1987 Washington Redskins season

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1987 Washington Redskins season
Head coach Joe Gibbs
Home field RFK Stadium
Local radio WMAL
Results
Record 11–4
Division place 1st NFC East
Playoff finish Won Divisional Playoffs (Bears) 21–17
Won Conference Championship (Vikings) 17–10
Won Super Bowl XXII (Broncos) 42–10

The 1987 Washington Redskins season was a shortened 15-game season due to the 1987 NFL strike.

The team had finished second in the NFC East the previous season with a 12–4 record. Games to be played during the third week of the season were canceled, and replacement players were used to play games from weeks 4 through 6.

The Redskins won the NFC East with an 11–4 record. The Redskins defeated the Denver Broncos 42–10 to win Super Bowl XXII. It was the Redskins' second Super Bowl win in six seasons, and coincidentally, their second Super Bowl win in a strike-season.[1]

Redskins quarterback Doug Williams became the first black quarterback to start in a Super Bowl and was the only individual to have emerged victorious until Russell Wilson won Super Bowl XLVIII with the Seattle Seahawks.[2]

By virtue of the Redskins' 17-10 victory over Minnesota in the NFC title game, head coach Joe Gibbs earned his 10th playoff victory. He surpassed the legendary Vince Lombardi, who had retired after his 9th playoff victory and (ironically) later coached the Redskins for one season. Also ironic was the rumor that, following a disastrous 5-10 season, Green Bay would hire Gibbs to replace the dismissed Forrest Gregg. However, after the game, Gibbs would deny that he was interested. [3]

Personnel[edit]

Staff[edit]

Roster[edit]

1987 Washington Redskins roster
Quarterbacks

Running backs

Wide receivers

Tight ends

Offensive linemen

Defensive linemen

Linebackers

Defensive backs

Special teams


Rookies in italics

Pre season[edit]

Week Date Opponent Result Redskins points Opponents Record Game site Attendance Game Time Local TV
1 August 14, 1987 (Fri) Pittsburgh Steelers Win 23 17
2 August 22, 1987 (Sat)
3 August 29, 1987 (Sat)
4 September 5, 1987 (Sat)

Notes:

a All times are EASTERN time.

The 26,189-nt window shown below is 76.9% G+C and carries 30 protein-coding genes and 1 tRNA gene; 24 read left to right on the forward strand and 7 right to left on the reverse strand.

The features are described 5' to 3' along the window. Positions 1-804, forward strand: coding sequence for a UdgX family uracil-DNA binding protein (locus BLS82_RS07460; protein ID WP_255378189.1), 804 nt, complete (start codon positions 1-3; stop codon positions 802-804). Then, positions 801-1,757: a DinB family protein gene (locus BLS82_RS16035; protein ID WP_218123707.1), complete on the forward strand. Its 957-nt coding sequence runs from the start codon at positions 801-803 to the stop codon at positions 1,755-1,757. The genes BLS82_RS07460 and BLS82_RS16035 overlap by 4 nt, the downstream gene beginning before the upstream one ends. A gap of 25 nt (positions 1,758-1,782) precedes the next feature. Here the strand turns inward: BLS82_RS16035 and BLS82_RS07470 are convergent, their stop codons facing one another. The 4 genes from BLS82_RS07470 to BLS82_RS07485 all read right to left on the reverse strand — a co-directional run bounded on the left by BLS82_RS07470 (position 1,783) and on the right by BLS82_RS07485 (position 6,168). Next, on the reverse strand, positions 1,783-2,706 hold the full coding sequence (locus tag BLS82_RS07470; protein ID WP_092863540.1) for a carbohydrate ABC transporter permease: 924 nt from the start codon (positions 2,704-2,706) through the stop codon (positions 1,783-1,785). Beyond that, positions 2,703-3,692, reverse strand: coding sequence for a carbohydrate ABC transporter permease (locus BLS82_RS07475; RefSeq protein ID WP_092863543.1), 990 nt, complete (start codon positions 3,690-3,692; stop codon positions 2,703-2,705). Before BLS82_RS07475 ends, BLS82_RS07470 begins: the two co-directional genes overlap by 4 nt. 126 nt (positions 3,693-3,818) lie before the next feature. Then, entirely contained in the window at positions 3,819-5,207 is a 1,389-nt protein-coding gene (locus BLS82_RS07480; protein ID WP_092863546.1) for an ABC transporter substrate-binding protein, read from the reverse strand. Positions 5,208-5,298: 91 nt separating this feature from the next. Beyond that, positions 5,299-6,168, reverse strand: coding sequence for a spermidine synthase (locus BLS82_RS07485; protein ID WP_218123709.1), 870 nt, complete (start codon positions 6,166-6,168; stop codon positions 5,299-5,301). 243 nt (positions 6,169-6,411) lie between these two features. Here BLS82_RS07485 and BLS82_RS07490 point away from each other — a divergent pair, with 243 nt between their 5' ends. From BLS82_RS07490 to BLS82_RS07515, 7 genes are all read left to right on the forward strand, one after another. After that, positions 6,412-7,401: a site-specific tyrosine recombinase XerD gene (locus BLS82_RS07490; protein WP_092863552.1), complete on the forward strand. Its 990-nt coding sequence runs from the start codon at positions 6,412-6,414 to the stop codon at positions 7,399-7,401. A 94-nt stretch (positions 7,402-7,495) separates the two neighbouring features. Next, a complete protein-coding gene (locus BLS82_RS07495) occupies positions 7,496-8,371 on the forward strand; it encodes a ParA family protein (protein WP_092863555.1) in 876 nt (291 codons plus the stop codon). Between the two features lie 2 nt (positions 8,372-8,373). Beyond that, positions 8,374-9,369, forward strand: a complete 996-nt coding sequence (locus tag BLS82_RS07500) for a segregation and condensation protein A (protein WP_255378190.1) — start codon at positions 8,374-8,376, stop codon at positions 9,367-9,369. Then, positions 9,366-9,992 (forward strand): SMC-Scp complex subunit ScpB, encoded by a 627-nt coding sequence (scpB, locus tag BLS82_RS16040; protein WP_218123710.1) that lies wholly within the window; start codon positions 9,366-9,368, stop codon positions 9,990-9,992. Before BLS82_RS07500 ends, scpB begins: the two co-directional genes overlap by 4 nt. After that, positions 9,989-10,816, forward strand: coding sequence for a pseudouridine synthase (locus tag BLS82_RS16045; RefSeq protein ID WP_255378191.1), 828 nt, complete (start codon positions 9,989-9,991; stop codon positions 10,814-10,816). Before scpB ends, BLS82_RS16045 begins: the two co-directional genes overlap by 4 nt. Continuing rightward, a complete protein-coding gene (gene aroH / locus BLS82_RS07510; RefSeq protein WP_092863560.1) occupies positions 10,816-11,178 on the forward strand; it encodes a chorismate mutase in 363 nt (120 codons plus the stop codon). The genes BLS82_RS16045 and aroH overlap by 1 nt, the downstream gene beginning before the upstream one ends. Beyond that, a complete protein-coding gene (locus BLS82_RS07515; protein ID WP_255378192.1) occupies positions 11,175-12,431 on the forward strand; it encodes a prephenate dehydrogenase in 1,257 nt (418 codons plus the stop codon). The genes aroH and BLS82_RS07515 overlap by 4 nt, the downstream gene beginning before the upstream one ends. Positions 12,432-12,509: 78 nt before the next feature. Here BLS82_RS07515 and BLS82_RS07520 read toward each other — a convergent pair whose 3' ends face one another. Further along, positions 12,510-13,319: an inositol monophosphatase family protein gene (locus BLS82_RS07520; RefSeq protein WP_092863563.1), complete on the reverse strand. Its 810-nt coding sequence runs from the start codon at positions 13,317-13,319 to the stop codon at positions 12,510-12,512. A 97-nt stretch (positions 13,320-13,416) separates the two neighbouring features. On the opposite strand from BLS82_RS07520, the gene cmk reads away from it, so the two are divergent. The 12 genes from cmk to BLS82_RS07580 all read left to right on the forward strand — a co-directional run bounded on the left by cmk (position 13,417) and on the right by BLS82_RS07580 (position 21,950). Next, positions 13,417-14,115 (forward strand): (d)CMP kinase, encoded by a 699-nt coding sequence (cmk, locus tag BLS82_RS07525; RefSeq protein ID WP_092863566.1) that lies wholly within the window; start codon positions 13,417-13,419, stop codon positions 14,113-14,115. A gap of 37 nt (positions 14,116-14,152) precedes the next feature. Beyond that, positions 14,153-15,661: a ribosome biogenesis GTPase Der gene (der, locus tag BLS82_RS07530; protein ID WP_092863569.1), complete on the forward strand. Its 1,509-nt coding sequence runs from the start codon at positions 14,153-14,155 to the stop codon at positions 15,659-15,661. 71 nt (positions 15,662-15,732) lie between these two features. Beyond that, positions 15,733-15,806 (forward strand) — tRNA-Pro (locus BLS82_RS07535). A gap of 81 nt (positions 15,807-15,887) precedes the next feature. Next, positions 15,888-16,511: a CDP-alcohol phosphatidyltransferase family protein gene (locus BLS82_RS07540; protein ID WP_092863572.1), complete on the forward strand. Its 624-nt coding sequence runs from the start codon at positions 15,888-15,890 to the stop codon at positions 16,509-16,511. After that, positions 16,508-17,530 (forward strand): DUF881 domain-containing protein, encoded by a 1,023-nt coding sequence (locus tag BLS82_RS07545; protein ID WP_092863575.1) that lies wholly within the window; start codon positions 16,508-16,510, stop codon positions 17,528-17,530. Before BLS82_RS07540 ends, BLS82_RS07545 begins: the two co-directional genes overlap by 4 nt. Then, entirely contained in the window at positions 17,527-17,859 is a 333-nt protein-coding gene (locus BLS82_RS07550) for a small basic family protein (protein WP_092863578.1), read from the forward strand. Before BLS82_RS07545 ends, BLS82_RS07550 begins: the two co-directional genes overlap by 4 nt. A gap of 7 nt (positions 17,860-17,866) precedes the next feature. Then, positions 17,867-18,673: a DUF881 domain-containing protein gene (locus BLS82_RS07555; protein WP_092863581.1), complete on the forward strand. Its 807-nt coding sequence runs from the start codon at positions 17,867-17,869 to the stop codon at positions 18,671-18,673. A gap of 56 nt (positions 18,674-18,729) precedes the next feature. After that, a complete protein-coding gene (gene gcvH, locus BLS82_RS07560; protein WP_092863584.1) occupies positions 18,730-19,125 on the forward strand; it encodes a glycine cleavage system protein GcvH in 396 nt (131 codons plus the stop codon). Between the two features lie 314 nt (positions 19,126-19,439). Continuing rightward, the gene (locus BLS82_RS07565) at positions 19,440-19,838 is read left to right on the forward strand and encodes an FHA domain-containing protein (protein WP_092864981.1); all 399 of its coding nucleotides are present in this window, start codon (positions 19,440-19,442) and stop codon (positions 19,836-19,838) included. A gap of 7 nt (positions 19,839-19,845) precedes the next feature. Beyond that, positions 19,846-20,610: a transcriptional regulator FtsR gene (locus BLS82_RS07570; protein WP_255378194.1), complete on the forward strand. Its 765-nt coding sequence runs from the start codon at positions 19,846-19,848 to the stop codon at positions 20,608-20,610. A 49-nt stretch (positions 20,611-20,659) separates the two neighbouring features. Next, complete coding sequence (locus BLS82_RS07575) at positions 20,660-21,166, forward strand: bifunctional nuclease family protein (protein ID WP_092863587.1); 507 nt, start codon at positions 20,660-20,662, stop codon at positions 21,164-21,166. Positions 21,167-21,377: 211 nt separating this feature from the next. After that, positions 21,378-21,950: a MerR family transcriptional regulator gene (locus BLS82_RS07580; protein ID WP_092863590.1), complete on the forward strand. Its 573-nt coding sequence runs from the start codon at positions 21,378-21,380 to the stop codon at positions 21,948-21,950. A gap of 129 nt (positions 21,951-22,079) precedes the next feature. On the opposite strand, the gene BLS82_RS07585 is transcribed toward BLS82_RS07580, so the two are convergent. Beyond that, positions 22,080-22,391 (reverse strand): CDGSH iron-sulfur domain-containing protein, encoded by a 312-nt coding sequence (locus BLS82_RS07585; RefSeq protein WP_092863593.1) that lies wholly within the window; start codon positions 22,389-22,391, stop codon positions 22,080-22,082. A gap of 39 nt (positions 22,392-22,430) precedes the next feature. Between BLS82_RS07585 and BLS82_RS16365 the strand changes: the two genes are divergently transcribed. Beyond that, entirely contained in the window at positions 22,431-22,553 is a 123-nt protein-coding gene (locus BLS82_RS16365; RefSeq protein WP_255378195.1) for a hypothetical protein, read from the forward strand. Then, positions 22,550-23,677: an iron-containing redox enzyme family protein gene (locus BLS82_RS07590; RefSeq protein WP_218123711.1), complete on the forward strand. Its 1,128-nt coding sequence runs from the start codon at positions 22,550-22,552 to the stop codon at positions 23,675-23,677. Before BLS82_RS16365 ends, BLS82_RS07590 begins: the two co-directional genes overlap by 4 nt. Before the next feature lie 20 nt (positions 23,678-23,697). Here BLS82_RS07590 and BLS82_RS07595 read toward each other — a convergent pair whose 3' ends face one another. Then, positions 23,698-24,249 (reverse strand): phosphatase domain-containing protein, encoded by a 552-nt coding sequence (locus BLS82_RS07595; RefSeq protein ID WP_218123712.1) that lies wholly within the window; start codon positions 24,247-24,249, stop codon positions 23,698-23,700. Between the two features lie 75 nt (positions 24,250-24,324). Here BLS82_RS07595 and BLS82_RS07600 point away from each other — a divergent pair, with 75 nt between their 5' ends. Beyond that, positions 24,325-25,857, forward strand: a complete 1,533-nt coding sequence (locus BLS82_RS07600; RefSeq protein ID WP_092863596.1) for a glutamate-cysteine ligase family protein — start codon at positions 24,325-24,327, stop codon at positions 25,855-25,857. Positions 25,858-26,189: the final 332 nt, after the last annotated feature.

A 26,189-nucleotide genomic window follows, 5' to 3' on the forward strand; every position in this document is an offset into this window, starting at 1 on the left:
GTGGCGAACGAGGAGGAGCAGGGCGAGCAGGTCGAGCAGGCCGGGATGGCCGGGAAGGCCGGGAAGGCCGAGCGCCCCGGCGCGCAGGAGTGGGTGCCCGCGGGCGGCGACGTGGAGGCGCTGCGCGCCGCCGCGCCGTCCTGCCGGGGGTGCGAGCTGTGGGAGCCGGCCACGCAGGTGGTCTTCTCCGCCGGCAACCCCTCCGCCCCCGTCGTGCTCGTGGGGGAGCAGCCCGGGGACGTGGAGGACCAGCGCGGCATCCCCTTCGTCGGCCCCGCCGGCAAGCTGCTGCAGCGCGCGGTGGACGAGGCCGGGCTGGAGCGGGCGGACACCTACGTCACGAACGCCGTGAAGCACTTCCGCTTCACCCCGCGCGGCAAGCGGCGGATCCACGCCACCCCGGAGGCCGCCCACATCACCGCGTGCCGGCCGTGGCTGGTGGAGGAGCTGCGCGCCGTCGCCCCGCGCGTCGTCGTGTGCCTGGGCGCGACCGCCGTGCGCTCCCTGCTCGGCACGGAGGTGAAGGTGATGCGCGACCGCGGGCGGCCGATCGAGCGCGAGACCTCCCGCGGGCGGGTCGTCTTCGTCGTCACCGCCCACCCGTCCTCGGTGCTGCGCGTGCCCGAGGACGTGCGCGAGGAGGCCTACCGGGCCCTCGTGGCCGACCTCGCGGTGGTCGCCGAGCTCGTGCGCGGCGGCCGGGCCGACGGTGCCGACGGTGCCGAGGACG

Regular season[edit]

In 1987, Redskins starting QB Jay Schroeder got injured early in the opening game against the Eagles and was replaced by Williams, who led the team to victory.[4] In his NFL debut, replacement player Ed Rubbert passed for 334 yards.[4] Rubbert also threw three touchdown passes to Anthony Allen. Allen would have 255 receiving yards.[4]

Schedule[edit]

Week Date Opponent Result Game site Game time TV Record Attendance
1 September 13, 1987 Philadelphia Eagles W 34–24 RFK Stadium 1:00et CBS 1–0
52,188
[1]
2 September 20, 1987 at Atlanta Falcons L 20–21 Atlanta–Fulton County Stadium 1:00et CBS 1–1
50,882
[2]
September 27, 1987 New England Patriots Canceled RFK Stadium 1:00et NBC 1–1
4 October 4, 1987 St. Louis Cardinals W 28–21 RFK Stadium 1:00et CBS 2–1
27,728
[3]
5 October 11, 1987 at New York Giants W 38–12 Giants Stadium 4:00et CBS 3–1
9,123
[4]
6 October 19, 1987 at Dallas Cowboys W 13–7 Texas Stadium 9:00et ABC 4–1
60,415
[5]
7 October 25, 1987 New York Jets W 17–16 RFK Stadium 1:00et NBC 5–1
53,497
[6]
8 November 1, 1987 at Buffalo Bills W 27–7 Rich Stadium 1:00et CBS 6–1
71,640
[7]
9 November 8, 1987 at Philadelphia Eagles L 27–31 Veterans Stadium 1:00et CBS 6–2
63,609
[8]
10 November 15, 1987 Detroit Lions W 20–13 RFK Stadium 1:00et CBS 7–2
53,593
[9]
11 November 23, 1987 Los Angeles Rams L 26–30 RFK Stadium 9:00et ABC 7–3
53,614
[10]
12 November 29, 1987 New York Giants W 23–19 RFK Stadium 4:00et CBS 8–3
45,815
[11]
13 December 6, 1987 at St. Louis Cardinals W 34–17 Busch Memorial Stadium 1:00et CBS 9–3
31,324
[12]
14 December 13, 1987 Dallas Cowboys W 24–20 RFK Stadium 1:00et CBS 10–3
54,882
[13]
15 December 20, 1987 at Miami Dolphins L 21–23 Joe Robbie Stadium 8:00et ESPN[b] 10–4
65,715
[14]
16 December 26, 1987 at Minnesota Vikings W 27–24 (OT) Hubert H. Humphrey Metrodome 4:00et CBS 11–4
59,160
[15]

Notes:

a All times in North American Eastern Time. (UTC–4 and UTC–5 starting October 25)
b Simulcast on WUSA-TV in Washington, D.C.

Standings[edit]

NFC East
W L T PCT DIV CONF PF PA STK
Washington Redskins(3) 11 4 0 .733 7–1 9–3 379 285 W1
Dallas Cowboys 7 8 0 .467 4–4 5–7 340 348 W2
St. Louis Cardinals 7 8 0 .467 3–5 7–7 362 368 L1
Philadelphia Eagles 7 8 0 .467 3–5 4–7 337 380 W2
New York Giants 6 9 0 .400 3–5 4–8 280 312 W2

Playoffs[edit]

Round Date Opponent Result Redskins points Opponents Game site Attendance Game Time Network TV National Radio Report
NFC Wild Card Playoffs Bye week
NFC Divisional Playoffs January 10, 1988 at Chicago Bears Win 21 17 Soldier Field
58,153
12:30 PM CBS CBS [16]
NFC Championship January 17, 1988 Minnesota Vikings Win 17 10 RFK Stadium
55,212
12:30 PM CBS CBS [17]
Super Bowl XXII January 31, 1988 N Denver Broncos Win 42 10 Jack Murphy Stadium
73,302
6:00 PM ABC CBS [18]

Notes:

a All times are EASTERN time.

Awards and honors[edit]

References[edit]

  1. ^ The 1982 season also had a players' strike
  2. ^ As of the 2014 season, he is one of only two African-American quarterbacks to win a Super Bowl, the other being Russell Wilson; Steve McNair and Donovan McNabb have started at quarterback in the Super Bowl, but both lost the game.
  3. ^ http://archives.chicagotribune.com/1988/02/01/page/27/article/gibbs-squashes-packer-rumors/
  4. ^ a b c Sports Illustrated, Oct. 27, 2008, p.24, Vol. 109, No. 16